Which one is better for time precision, KDE or gnome

My stimuli are still images of objects that must be displayed quickly (about 10ms or less).
I wanted to know your suggestion about using KDE or Gnome to get more accurate time.
ubuntu 22.04(Gnome)
Matlab 2022a
Psychtoolbox Version
AMD Radeon RX 580 Series (polaris10, LLVM 15.0.7, DRM 3.54, 6.5.0-28-lowlatency)
Monitor: 240 HZ

Thank you

Doesn’t really matter, so i’d say stick to your GNOME if you like it. If you open a bog-standard (== top-most, top-level, unoccluded, decorationless, opaque / non-transparent) Psychtoolbox fullscreen onscreen window that covers the whole X-Screen, then most desktop environments, including KDE and GNOME, will unredirect that OpenGL fullscreen window and give PTB direct low-level control over page-flipping, for lowest latency / highest performance / best timing/timestamping precision and trustworthiness.

This is especially true for gpu’s with FOSS graphics drivers (ie. everything but NVidia), and even more so for AMD gpu’s, so your AMD RX580 was a good choice for that, as was choosing a low latency Linux kernel.

If anything would be suboptimal wrt. timing on such a setup, e.g., the desktop environment failing to unredirect the PTB window thereby impairing timing somewhat, PTB would print lots of “…pageflipping hasn’t been used…” warnings with pointers to troubleshooting tips.

That said, there are some small differences:

Some versions of KDE on some setups fail to automatically unredirect fullscreen windows on a multi-display setup. In this case PTB will print all those warnings, and you can press ALT+SHIFT+F12 to manually disable compositing for the running session, or do the same permanently somewhere in the KDE display settings → Compositor settings. GNOME I haven’t seen fail to unredirect in over a decade.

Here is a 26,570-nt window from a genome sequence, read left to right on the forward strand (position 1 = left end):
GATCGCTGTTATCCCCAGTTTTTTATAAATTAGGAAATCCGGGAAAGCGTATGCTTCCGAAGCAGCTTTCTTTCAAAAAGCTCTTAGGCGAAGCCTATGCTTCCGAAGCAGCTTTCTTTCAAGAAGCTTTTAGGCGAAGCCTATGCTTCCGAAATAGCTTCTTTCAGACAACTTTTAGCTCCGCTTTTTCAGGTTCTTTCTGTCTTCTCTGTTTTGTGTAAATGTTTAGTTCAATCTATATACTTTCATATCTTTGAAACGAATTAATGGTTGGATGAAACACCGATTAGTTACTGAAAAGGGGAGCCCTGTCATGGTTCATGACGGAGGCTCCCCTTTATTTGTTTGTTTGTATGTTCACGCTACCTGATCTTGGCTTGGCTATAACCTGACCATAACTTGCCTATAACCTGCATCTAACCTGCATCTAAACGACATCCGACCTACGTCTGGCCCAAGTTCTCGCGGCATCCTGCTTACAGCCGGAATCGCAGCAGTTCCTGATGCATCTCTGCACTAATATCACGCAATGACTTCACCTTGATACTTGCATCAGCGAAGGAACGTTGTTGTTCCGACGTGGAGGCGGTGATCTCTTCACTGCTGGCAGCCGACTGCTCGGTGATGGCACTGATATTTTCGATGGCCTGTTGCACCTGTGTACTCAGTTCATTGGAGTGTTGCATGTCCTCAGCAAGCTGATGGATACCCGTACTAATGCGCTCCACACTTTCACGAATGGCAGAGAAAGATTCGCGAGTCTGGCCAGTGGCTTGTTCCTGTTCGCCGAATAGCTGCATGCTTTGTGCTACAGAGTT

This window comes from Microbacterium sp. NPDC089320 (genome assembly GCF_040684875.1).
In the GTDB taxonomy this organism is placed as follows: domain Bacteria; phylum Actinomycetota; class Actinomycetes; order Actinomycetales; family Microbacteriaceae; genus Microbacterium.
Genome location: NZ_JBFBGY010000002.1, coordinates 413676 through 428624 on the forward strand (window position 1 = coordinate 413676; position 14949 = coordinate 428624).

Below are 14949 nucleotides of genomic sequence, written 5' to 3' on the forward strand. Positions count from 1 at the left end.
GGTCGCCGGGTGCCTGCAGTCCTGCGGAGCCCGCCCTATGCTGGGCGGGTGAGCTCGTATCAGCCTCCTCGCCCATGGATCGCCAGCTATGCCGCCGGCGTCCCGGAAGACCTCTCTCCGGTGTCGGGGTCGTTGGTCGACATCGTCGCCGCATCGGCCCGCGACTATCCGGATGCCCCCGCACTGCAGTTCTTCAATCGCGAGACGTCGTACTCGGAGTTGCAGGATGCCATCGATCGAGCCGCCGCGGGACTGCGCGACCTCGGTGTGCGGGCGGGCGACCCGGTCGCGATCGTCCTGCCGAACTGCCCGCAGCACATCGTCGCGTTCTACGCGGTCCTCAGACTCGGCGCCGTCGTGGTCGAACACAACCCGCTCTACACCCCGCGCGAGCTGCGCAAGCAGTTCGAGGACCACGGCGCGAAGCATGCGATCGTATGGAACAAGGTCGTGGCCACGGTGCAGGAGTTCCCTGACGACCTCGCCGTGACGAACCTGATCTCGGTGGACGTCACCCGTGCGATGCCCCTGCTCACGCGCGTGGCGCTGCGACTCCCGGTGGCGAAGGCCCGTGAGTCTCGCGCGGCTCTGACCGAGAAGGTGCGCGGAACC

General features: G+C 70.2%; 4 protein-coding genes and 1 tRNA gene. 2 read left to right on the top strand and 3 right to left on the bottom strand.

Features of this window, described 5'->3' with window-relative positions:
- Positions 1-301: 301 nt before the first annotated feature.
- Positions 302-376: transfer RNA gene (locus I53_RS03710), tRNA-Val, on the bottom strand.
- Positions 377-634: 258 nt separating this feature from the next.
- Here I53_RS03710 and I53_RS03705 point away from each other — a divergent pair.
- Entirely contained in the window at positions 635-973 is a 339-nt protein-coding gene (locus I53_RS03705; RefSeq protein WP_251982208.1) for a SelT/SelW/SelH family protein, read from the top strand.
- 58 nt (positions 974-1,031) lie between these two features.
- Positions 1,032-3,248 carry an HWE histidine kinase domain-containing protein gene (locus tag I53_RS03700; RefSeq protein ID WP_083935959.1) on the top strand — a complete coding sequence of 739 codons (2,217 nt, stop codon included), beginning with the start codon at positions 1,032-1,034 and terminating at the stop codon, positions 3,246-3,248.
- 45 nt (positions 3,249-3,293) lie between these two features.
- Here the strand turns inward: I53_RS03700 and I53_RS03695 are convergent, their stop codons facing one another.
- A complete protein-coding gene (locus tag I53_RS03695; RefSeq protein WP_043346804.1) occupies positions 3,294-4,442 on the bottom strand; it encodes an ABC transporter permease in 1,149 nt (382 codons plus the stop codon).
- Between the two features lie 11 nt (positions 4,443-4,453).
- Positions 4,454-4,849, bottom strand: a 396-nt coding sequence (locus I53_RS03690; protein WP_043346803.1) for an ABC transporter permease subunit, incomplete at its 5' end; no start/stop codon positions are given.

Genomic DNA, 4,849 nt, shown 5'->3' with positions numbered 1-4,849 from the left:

I personally prefer KDE as desktop, but PTB is tested with both KDE and GNOME.

One advantage of GNOME is if you want to use windowed non-fullscreen windows or transparent windows etc.: Setting a special evironement variable allows to enable some experimental timing support that can also retain full timestamp precision and trustworthiness for simple single-window setups under typical conditions by taking advantage of some timing mechanisms in GNOME/Ubuntu’s mutter desktop compositor. PTB will tell you about that option if you open a windowed window under GNOME / Ubuntu desktop. This feature doesn’t work for more complex scenarios like async flips, multi-window, frame-sequential stereo, as the lack of funding didn’t allow me the work time to implement full support. But it does make PTB on Linux/X11 with GNOME the only existing solution for getting windowed/partially transparent windows and still trustworthy experiment visual timing under some conditions. As the compositor has significant overhead though, you would likely not be able to run that at 240 fps / Hz, whereas regular fullscreen mode should work at 240 fps on a 240 Hz monitor if your system has good timing otherwise and your script / visual stimuli are simple enough to to complete a rendering + present cycle in only (1000 msecs / 240 = ) 4.16 milliseconds. On AMD + Linux we also have all the help VRRSupport on suitable Freesync/VRR capable displayport monitors for fine-grained timing not locked to integral refresh cycles.